Friday, June 5, 2020

Review of Fires of London by Janice Law (2012, Mysterious Press)

The artist Francis Bacon works as an ARP warden in the blitz in London and lives with his half-blind and light fingered childhood nanny. He takes advantage of the blackout to cruise for illicit liaisons, party in various bars where other gay men meet, and run his own roulette gambling den. When a young man he knows is found dead he gets drawn into the search for the killer, with two more deaths placing him in the frame as a suspect. Edging round the fringes of a club that provides violent trysts he searches for a way to clear his name and bring the real killer to light.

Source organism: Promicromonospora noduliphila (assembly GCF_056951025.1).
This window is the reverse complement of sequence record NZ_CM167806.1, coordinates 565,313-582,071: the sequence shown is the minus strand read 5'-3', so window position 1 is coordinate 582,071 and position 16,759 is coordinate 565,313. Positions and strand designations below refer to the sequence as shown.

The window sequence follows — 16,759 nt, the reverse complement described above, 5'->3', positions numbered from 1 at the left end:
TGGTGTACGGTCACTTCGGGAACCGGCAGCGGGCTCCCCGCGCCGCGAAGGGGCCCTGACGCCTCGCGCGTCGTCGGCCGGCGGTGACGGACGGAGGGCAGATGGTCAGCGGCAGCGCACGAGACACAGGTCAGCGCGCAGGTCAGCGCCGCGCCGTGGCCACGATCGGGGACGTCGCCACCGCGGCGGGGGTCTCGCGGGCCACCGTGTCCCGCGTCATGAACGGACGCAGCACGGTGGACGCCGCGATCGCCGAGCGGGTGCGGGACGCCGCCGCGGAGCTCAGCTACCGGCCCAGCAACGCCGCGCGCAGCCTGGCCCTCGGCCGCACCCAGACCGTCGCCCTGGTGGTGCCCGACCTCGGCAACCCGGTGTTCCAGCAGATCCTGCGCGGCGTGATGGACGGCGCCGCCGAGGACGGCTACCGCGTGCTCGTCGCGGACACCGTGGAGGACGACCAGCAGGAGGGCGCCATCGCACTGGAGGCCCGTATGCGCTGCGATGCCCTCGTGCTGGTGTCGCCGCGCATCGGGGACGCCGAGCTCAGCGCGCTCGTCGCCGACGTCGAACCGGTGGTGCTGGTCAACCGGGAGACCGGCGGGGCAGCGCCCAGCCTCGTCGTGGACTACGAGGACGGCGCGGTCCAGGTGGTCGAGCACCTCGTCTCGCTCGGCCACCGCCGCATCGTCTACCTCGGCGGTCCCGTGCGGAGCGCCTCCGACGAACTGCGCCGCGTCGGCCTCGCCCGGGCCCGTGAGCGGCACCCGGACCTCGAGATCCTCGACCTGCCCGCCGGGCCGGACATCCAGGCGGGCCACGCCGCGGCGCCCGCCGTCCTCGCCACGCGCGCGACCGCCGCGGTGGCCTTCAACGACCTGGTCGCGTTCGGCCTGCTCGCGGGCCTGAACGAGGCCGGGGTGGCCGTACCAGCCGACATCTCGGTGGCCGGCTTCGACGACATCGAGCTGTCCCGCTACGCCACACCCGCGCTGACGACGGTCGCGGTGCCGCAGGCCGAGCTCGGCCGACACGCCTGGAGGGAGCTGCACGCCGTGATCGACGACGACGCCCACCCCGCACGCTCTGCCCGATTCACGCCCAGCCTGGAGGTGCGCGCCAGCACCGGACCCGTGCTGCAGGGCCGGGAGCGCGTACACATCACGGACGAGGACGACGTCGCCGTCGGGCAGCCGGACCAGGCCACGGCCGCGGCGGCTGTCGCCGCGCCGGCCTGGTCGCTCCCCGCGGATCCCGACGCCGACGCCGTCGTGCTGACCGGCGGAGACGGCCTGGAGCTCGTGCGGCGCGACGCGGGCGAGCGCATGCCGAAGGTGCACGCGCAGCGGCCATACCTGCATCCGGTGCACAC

Fires of London is the first of six books featuring Francis Bacon as an amateur sleuth. The tale is rooted in some biographical context, set before Bacon received any recognition for his work, and it does a nice job of capturing the blitz and the underground gay scene in the city. Written in the first person, Bacon is cast as a complex, clever man who enjoys risk, adventure, infidelity, and a degree of hedonism, and is somewhat of a loner despite the presence of his nanny companion, a steady relationship, a circle of acquaintance and friends. The mystery is nicely plotted leading to a tense denouement.

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